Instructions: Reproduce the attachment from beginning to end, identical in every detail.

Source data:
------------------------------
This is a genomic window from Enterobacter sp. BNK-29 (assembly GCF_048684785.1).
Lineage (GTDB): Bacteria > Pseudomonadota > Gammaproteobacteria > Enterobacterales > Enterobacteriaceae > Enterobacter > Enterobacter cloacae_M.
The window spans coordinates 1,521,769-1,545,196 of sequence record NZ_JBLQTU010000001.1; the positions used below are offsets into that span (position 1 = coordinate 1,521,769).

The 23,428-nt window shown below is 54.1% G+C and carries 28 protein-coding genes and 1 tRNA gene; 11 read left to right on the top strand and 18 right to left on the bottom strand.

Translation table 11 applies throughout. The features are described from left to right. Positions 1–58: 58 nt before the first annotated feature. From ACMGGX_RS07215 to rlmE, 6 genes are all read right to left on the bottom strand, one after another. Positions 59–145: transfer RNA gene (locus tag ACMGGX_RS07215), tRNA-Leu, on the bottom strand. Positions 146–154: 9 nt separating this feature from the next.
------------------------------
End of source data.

This is a genomic window from Enterobacter sp. BNK-29 (assembly GCF_048684785.1).
Lineage (GTDB): Bacteria > Pseudomonadota > Gammaproteobacteria > Enterobacterales > Enterobacteriaceae > Enterobacter > Enterobacter cloacae_M.
The window spans coordinates 1,521,769-1,545,196 of sequence record NZ_JBLQTU010000001.1; the positions used below are offsets into that span (position 1 = coordinate 1,521,769).

The 23,428-nt window shown below is 54.1% G+C and carries 28 protein-coding genes and 1 tRNA gene; 11 read left to right on the top strand and 18 right to left on the bottom strand.

Translation table 11 applies throughout. The features are described from left to right. Positions 1–58: 58 nt before the first annotated feature. From ACMGGX_RS07215 to rlmE, 6 genes are all read right to left on the bottom strand, one after another. Positions 59–145: transfer RNA gene (locus tag ACMGGX_RS07215), tRNA-Leu, on the bottom strand. Positions 146–154: 9 nt separating this feature from the next.